2018 programming goals: SAS, R, python

Featured image: “Midnight,” digital art I made in 2014. Moiré exclusion patterns are created from layering multiple photographs of a LCD screen. Bands of solid color are from certain non-proportionally stretched layers in the vertical direction.

Hi all! It’s been a hot minute since I updated here. A lot of big events have happened, ranging from good to terrible, since the last post…

I got engaged, my fiancé and I got mugged and assaulted (yup! that happened), and my rabbit has been sick. We are ok now, planning a courthouse wedding, and my rabbit is doing much better. Recently, inadvertently reformatted my HTPC with 2 TB data on it, but it’s all for fun. I advise against upgrades from Ubuntu 16 to 17, and against having a roof destroyed that may cause rain to fall on said machine. One of the drives is still iffy.

In my free moments I’ve been studying SAS harder in order to take the Base Certification exam soon. I work part-time for my mom, who runs a S corp business for SAS programming. I actually find SAS is quite enjoyable, and the learning curve was much less severe than R. From what I can tell, SAS is still going strong in the pharmaceutical industry due its dedicated support and warranty. R, while free, is without a doubt harder to pick up on the fly and comes with “ABSOLUTELY NO WARRANTY” as stated in the loading message. For larger companies and/or labs, SAS may be preferred over R in order to reduce individuals’ time coding from scratch, to make code deployment more reliable. Really, in general, the less programmers need write new code to complete day-to-day tasks, the more efficient the whole team is. Makes sense. So, I am working my way through the official SAS e-learning classes and taking on extra work tasks.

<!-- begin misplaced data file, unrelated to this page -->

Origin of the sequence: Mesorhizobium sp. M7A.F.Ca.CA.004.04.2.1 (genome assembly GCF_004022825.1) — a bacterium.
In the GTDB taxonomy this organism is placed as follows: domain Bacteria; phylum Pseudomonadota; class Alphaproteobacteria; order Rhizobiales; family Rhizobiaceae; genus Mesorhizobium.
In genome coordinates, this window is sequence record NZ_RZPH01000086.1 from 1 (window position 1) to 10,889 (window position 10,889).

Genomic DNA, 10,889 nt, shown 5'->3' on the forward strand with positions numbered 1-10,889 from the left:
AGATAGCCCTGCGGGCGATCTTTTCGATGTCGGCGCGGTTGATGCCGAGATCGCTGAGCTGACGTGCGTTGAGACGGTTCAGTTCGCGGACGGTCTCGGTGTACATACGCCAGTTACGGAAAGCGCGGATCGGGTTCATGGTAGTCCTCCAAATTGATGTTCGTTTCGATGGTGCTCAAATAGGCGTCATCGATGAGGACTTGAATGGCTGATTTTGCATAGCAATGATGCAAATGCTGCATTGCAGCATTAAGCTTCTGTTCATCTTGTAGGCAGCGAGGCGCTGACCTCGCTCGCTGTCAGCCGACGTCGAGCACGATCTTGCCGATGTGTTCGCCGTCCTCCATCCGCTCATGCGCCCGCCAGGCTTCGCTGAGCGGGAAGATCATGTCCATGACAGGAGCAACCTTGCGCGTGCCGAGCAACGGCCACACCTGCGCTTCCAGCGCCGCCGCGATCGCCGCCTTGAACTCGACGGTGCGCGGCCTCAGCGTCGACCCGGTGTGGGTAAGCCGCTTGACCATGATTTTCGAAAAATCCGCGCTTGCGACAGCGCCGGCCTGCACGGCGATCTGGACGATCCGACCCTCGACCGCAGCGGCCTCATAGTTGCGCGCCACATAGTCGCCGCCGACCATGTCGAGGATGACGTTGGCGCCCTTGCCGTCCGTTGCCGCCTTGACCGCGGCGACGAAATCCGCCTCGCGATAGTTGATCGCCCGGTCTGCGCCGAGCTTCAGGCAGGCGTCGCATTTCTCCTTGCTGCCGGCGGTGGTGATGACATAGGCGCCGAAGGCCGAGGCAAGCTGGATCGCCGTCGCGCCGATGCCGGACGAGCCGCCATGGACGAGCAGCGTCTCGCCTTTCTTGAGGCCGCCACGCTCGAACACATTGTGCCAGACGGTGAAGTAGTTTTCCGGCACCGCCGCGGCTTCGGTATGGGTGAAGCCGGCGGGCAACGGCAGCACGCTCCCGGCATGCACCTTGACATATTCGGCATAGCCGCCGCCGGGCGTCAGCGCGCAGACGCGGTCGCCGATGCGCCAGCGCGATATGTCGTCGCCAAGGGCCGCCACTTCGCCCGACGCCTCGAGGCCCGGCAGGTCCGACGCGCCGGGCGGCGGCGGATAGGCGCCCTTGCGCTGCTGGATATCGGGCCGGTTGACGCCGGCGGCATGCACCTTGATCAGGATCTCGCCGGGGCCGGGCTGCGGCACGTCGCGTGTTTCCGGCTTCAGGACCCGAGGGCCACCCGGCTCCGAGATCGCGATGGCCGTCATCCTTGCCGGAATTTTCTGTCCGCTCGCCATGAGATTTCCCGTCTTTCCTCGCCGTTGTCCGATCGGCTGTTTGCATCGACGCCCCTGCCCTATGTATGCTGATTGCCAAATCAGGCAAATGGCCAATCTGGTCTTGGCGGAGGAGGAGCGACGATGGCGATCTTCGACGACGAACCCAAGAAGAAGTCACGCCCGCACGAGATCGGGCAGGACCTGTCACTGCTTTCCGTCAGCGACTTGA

I also need to learn python. I chose Perl in graduate school, but python would have been a better choice I suspect. The community for python applied to data science seems much larger than for Perl, which, as of writing, I still see used for large, active software packages (i.e. ANNOVAR), but has scant application to data visualization. I think I will have no trouble picking up python 2 or 3 — I started on 3 this year but it was pushed to the margins. One attractive feature python has over R is more robust graphics engines than R ggplot. I’ve hit the “limit” of ggplot complex graphs numerous times in the past year, which was frustrating. It is as if R does not have the tools to make some imagined graphs a programmatic reality.

As for R, is will still be my daily-flyer language and I will continue to be asked to use it for pipeline development. My colleagues and coworkers at Johns Hopkins & elsewhere are most familiar with R.

How am I going to keep SAS and R separate, plus add in python? So far it has been doable. Even though the syntax and conceptual approaches to handling data are vastly different, I think for now I have enough RAM in my brain to keep them separate. I hope in 2018 it will continue to be this way. When I attempted to learn German in college, after ~8 years of French, I started interjecting French words into my German speaking! I suppose it will be easy for a debugger or interpreter to spot, in any case. Cheers, all!

Photo below: a couple years ago after receiving Razer peripherals (no longer have bangs)

Photo du 17-12-2014 à 6.10 PM #2

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